The Renewal Negotiations Saga: Congress & The FCC Complicate Things A Bit For Dick Wolf

As if Dick Wolf and GE/NBC don’t have enough to worry about…apparently last week Congress and the FCC, having nothing better to do than make angry noises about violence on TV (as opposed to say the former dealing with their outrageous level of spending and the latter doing something to ensure that the Internet of the future is not owned and controlled by a lucky few corporations rather than the US citizenry and the world at large) have now decided that there is too much crime and violence on TV.

Whee! Can you say ‘election season’? At least TV Week is asking for the right solution…that the networks do something about the content and number of TV shows that deal with violence and crime themselves before our government decides to ignore real problems and acts as a federal V-chip for grownups and children alike. This will make the fate of any crime drama not yet renewed just that much more iffy.

Editorial: Violence Report an Industry Wake-Up Call

April 30, 2007
Violence Report an Industry Wake-Up Call

“Last week’s report by the Federal Communications Commission recommending Congress take action to regulate violent programming is a wake-up call programmers and network executives need to take seriously.

The issue is as old as TV-and radio-themselves.
“The volume of protests against the orgy of crime on the air has deluged many a desk in Washington, and Wayne Coy, chairman of the Federal Communications Commission, months ago issued a warning.” That was from a July 16, 1950, New York Times piece by its legendary TV critic, Jack Gould, in an article titled, “Time for a halt: Radio and TV carnage defies all reason.” In his almost too clever first sentence he writes, “If radio and television aren’t careful, somebody’s going to call the cops. … [T]he two media have exceeded the bounds of reasonable interest in murder, mayhem and assorted felonies.”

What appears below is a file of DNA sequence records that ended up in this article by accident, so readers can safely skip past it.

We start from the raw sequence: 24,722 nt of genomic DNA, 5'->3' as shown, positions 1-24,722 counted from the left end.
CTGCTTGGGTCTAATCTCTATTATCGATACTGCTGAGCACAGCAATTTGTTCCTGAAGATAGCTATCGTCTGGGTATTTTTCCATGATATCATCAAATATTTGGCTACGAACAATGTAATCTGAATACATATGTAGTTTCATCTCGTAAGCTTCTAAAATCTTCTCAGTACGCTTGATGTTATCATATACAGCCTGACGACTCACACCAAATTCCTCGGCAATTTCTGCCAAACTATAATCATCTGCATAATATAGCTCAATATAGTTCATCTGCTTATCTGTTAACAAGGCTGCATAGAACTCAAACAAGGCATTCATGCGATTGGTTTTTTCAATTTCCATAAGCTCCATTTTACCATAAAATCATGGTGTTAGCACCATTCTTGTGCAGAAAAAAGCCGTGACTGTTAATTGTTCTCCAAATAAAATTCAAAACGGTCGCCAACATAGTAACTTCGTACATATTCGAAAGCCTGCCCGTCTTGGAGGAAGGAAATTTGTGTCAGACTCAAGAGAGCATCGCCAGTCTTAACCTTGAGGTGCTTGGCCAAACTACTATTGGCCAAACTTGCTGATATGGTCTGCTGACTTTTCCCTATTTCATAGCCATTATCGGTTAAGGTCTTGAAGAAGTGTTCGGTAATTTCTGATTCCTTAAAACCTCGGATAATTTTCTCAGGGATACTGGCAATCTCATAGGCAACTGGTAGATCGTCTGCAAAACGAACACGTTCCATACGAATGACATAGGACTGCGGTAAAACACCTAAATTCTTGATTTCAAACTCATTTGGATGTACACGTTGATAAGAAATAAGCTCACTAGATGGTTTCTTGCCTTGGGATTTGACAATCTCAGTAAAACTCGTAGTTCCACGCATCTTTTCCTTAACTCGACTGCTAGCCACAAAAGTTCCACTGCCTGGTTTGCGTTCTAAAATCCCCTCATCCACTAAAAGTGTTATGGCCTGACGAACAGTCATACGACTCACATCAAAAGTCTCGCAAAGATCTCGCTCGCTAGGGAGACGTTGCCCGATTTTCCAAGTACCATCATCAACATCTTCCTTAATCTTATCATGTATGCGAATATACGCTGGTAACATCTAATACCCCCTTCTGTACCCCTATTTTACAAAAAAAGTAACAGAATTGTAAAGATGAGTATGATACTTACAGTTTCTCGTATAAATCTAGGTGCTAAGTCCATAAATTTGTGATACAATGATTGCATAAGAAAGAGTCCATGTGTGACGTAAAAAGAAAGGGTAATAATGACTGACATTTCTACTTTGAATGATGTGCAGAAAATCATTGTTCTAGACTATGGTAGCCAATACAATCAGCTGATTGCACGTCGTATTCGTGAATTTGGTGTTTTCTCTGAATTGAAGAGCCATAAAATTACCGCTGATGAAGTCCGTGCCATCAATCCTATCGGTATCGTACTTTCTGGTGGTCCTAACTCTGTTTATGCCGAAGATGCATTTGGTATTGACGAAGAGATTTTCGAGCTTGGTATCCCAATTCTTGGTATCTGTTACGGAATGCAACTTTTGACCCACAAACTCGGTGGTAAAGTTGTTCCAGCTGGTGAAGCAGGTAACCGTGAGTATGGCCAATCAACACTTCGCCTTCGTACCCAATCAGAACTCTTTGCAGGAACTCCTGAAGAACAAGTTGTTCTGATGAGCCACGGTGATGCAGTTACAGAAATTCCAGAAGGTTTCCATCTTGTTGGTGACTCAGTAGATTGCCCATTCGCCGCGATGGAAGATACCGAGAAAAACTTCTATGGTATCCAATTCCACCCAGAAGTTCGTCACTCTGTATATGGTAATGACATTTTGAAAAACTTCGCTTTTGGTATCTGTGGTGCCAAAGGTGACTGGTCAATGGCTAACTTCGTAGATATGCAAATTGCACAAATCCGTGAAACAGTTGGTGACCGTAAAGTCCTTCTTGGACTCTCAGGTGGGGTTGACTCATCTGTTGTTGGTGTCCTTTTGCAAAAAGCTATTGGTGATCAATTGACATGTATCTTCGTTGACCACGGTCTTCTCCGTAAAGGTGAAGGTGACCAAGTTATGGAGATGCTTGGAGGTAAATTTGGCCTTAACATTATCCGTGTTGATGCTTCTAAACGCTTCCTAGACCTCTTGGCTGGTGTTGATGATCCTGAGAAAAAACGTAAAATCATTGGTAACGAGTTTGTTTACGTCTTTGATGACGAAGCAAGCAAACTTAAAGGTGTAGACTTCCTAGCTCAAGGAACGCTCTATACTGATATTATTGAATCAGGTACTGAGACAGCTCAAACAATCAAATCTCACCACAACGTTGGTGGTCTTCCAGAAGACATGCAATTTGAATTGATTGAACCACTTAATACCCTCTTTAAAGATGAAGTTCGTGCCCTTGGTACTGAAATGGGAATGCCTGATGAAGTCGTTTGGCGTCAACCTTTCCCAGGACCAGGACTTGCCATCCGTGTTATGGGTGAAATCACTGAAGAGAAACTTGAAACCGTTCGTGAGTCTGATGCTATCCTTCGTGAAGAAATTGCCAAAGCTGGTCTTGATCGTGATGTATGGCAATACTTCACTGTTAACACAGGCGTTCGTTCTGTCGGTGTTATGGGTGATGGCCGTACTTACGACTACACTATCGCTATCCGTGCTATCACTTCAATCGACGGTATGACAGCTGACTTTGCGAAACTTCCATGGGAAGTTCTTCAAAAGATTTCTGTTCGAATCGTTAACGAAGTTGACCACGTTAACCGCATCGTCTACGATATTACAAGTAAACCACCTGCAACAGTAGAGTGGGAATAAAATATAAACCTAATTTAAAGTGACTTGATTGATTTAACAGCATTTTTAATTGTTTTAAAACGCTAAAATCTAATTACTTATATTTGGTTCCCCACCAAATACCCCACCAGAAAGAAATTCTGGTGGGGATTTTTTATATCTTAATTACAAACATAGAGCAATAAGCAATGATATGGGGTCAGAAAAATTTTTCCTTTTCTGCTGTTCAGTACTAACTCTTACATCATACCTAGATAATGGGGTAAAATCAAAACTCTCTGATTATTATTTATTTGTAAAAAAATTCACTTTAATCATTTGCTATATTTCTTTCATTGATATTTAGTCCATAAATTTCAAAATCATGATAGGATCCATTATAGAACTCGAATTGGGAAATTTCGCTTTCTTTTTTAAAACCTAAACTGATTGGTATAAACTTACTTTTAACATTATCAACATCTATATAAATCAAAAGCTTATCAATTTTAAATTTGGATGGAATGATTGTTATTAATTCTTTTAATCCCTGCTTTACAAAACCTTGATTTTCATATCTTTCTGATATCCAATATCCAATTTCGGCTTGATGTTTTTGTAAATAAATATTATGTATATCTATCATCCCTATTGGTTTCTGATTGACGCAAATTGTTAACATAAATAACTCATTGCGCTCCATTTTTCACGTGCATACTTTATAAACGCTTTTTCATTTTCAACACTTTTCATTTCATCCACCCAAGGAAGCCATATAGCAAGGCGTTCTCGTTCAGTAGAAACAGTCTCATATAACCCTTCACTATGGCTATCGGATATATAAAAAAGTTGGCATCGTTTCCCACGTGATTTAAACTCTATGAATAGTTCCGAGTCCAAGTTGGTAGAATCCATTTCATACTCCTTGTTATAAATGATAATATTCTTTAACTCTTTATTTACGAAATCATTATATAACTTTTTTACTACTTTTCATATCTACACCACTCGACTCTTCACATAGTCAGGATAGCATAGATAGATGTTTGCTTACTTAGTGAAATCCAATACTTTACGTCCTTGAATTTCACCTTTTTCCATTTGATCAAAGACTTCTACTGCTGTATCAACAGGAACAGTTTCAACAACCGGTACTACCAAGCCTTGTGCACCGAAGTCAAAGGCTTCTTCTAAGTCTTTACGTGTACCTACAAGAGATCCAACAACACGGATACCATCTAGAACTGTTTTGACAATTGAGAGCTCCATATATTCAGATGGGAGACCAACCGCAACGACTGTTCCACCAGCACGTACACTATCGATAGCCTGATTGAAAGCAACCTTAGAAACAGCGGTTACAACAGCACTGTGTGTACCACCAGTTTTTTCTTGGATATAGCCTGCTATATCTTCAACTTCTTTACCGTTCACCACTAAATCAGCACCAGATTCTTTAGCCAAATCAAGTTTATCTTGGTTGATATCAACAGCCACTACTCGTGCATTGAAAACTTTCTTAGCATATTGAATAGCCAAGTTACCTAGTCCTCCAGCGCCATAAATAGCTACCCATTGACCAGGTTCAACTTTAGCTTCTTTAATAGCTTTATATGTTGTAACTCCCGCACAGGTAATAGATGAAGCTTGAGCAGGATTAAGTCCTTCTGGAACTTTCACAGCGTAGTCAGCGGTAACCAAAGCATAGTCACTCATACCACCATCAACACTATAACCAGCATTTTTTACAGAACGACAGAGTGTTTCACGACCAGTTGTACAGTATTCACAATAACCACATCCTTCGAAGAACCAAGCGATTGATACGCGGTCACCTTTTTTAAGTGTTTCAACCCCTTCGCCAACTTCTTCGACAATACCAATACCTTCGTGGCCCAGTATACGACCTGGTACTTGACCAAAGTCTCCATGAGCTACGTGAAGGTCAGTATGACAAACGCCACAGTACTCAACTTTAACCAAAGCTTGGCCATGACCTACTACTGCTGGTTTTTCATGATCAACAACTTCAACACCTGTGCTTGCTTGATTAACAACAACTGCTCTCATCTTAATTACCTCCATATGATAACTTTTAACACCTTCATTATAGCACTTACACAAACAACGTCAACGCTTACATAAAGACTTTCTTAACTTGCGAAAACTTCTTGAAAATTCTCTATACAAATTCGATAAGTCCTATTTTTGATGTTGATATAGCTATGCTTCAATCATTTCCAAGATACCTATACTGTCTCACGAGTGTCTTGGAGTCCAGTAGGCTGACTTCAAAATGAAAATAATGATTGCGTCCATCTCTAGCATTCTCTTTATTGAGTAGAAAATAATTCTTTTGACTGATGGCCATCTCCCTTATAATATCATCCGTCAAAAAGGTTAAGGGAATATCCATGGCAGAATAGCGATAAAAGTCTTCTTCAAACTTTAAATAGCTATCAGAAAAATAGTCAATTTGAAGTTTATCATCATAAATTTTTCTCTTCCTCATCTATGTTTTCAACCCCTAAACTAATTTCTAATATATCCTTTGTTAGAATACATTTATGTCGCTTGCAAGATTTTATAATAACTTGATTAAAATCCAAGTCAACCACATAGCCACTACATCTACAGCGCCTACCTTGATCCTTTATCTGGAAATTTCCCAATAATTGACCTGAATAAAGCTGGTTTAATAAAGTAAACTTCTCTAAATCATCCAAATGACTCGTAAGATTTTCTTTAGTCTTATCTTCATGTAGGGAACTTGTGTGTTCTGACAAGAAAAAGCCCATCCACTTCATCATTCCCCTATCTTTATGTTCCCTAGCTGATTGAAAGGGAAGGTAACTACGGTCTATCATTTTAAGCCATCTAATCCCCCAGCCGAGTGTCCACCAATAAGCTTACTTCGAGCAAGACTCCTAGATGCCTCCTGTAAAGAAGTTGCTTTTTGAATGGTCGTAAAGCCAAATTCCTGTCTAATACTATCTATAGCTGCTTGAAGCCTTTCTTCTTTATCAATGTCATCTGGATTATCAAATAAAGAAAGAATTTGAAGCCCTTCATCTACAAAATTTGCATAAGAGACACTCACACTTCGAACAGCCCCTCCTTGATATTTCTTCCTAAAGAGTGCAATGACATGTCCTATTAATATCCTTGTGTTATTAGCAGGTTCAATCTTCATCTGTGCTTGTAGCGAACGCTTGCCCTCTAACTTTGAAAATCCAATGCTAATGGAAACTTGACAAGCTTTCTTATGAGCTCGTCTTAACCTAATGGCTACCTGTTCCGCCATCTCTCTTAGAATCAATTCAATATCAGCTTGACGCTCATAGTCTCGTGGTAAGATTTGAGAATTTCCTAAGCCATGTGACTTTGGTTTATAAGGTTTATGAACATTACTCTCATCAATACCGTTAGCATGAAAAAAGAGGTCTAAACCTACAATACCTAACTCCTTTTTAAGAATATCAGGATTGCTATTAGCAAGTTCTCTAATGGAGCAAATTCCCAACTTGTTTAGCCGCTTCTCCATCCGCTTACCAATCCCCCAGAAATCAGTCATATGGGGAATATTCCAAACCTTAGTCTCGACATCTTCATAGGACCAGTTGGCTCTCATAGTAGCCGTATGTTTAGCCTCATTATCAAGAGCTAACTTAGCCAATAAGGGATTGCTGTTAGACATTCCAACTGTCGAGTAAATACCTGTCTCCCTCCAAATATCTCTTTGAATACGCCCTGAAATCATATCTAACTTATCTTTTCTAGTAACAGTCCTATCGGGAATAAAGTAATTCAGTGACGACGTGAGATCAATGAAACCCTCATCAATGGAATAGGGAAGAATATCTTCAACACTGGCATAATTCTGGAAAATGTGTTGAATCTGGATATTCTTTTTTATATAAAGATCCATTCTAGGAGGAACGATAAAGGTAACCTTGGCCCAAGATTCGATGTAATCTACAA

Then, as now, the creative community decried the threat of what they saw as possible government censorship of content.

Indeed, in an article we published nearly 15 years ago on Dec. 21, 1992, when the then Big 3 TV networks-ABC, CBS and NBC-struck an agreement of joint standards limiting television violence, many in Hollywood took exception to the plan.

“`It’s absolutely draconian and stupid,’ said Dick Wolf, executive producer of `Law and Order.’ … ‘This is the first step toward legislative censorship. I’m never going to sign it.”‘

Today the issue is still with us.

Interestingly, the one major part of the equation that’s changed since Mr. Wolf made those comments is that the networks and the studios have merged. Universal, for example, which has produced all the “Law and Order” series, is now the same entity, NBC, that airs them. NBCU has already said it opposes any government regulation of violent content “without clear, objective and consistent standards.”

We have never been a fan of government regulation of content, and, in this case in particular, agree with those who wonder if there are any standards of violent content for broadcast or cable that would pass muster with the courts.

And we have also been strong advocates of parents taking control of what their children watch on TV.

That being said, there is no doubt the networks could be doing more to curb the criticism they get.

Our biggest complaint is the networks’ seemingly unending TV show promotions of violent material during such family fare as “American Idol” and “Survivor.” “CSI” follows “Survivor,” for example, and many times the promos that run for it are not suitable for kids. The same is true when “Idol” runs promos for the next week’s “24” or “Prison Break.”

The networks need to do some self-policing before the government tries to do it for them.”

Remember that if you don’t like it, you can always change the channel or turn off the TV folks.


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